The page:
Google (NASDAQ:GOOG) is working on plans to fund, develop and launch wireless networks in emerging markets as part of a broader push to get 1 billion people around the world connected to the Internet, according to a report in the Wall Street Journal.
The report, citing unnamed sources, said that Google will focus the service on areas such as sub-Saharan Africa and Southeast Asia and work with local telecommunications providers and gear vendors in the emerging markets to develop the networks. Not only that, Google plans to develop the business models to support the networks and is also working to develop new chipsets and low-cost Android smartphones to connect to the networks.
The plan, including the Android component, could ultimately result in more people accessing Google services such as Gmail and YouTube, where Google could obtain more advertising-based revenue.
Google declined to comment, according to the Journal.
In some instances, Google wants to repurpose broadcast TV spectrum for the networks where national governments will allow it, the report said. Google has started discussions with regulators in countries such as South Africa and Kenya about changing rules for broadcast TV spectrum. In other cases, Google plans to use blimps, known as high-altitude platforms, to transmit wireless signals to an area of hundreds of square miles on non-broadcast spectrum. Google has also considered helping to create a satellite-based network, the report said.
Some of Google's efforts to expand wireless access are public and well-known, such as its advocacy with Microsoft (NASDAQ:MSFT) and other tech giants to make "white space" spectrum, the airwaves in between broadcast stations, available for unlicensed use. In the U.S., Google has launched own high-speed fiber-optic network, Google Fiber, in cities in Kansas, and plans to expand it in Missouri, Texas and Utah and elsewhere. Google also plans to launch a Wi-Fi network to piggyback on its wired network in those markets, the report said.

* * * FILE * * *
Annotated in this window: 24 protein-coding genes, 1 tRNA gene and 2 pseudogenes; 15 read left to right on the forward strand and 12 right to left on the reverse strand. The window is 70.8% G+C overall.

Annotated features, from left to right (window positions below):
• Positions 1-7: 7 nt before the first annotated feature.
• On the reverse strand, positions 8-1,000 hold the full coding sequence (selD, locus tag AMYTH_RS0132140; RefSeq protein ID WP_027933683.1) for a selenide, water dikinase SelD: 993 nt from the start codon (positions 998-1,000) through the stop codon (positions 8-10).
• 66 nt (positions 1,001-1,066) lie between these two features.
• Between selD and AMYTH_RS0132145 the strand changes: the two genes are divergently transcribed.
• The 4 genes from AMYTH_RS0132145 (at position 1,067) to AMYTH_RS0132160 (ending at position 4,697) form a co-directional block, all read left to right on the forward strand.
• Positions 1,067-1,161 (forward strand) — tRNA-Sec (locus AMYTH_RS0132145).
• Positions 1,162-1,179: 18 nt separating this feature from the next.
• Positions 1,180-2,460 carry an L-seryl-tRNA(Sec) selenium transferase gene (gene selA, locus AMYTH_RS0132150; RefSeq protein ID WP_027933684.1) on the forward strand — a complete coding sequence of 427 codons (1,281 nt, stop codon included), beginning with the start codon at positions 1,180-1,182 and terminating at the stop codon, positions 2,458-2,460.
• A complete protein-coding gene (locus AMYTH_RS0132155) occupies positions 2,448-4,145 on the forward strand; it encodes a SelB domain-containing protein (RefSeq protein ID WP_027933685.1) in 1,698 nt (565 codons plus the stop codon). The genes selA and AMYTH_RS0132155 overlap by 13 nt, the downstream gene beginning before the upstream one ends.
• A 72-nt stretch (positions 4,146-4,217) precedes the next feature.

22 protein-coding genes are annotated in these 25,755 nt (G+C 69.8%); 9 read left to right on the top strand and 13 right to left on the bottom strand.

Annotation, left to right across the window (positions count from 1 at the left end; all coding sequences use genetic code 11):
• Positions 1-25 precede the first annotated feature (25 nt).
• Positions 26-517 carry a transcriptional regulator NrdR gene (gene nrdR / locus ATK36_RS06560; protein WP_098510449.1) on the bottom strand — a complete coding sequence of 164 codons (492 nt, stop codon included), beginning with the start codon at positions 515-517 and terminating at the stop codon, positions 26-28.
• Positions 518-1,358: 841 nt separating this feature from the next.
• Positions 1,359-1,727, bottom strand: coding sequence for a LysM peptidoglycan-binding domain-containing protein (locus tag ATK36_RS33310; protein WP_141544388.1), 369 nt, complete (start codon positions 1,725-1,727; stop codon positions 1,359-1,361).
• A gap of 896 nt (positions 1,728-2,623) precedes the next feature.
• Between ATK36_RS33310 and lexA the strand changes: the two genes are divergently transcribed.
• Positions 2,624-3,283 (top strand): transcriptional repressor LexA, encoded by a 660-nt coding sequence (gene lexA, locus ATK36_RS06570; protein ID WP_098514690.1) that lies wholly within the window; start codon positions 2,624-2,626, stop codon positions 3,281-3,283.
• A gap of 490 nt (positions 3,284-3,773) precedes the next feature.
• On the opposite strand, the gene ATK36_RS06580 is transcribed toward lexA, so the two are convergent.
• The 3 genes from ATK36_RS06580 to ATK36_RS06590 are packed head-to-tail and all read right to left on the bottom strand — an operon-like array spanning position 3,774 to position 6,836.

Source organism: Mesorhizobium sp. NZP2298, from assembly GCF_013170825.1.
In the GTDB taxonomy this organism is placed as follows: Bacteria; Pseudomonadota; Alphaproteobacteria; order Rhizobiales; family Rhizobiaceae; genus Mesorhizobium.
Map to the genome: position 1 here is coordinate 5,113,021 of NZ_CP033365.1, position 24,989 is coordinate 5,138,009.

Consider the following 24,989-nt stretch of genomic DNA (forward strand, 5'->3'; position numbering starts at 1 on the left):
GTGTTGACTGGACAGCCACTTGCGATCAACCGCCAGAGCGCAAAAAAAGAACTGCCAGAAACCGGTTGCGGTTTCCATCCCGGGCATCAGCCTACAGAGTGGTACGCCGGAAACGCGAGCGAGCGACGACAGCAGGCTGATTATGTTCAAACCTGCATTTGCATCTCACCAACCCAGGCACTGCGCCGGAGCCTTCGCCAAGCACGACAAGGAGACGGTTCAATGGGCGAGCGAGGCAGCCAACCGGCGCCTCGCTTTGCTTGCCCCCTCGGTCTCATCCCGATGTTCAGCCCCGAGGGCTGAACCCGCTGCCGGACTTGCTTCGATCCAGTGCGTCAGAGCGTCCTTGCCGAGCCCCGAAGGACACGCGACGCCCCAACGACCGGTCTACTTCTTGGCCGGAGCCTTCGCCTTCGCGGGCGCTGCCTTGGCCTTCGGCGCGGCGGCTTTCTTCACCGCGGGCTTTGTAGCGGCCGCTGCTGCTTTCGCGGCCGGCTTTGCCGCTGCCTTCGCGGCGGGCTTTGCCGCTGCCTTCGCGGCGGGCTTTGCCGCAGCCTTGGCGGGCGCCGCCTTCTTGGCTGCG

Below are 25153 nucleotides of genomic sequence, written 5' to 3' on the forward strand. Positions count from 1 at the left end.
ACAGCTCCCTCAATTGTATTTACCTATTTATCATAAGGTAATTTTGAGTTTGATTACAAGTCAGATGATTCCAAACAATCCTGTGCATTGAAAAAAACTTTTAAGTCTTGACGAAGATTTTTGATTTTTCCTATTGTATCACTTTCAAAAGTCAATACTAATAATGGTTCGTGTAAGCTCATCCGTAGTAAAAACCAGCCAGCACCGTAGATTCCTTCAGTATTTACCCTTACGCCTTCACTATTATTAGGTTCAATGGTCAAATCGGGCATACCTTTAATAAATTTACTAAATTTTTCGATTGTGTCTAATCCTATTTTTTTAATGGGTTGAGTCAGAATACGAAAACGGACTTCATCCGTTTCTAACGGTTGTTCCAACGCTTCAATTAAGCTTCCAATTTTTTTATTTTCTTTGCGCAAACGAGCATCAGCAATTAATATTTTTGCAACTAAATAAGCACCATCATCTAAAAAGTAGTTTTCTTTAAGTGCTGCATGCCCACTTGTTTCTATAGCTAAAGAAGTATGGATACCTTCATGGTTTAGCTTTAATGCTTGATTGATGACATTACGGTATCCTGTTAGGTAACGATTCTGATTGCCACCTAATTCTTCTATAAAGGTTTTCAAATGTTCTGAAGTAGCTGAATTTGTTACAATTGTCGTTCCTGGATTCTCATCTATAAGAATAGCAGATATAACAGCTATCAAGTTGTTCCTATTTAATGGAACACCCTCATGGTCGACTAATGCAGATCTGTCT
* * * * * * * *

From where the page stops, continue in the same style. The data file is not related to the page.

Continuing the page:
This is not the first time Google has dabbled directly in wireless. Google wants to test an experimental wireless network on its Mountain View, Calif., campus using spectrum leased by Clearwire (NASDAQ:CLWR). According to documents Google filed with the FCC, Google is seeking an experimental license for an "experimental radio service." The documents request a two-year trial period and note that Google is using spectrum that runs from 2524-2546 MHz and 2567-2625 MHz. Those frequencies are owned by several universities but are leased to Clearwire. In November, the Journal reported that Google and Dish Network (NASDAQ: DISH) held talks about collaborating on a wireless broadband service
- see this WSJ article (sub. req.)
- see this Forbes article
- see this DSL Reports article
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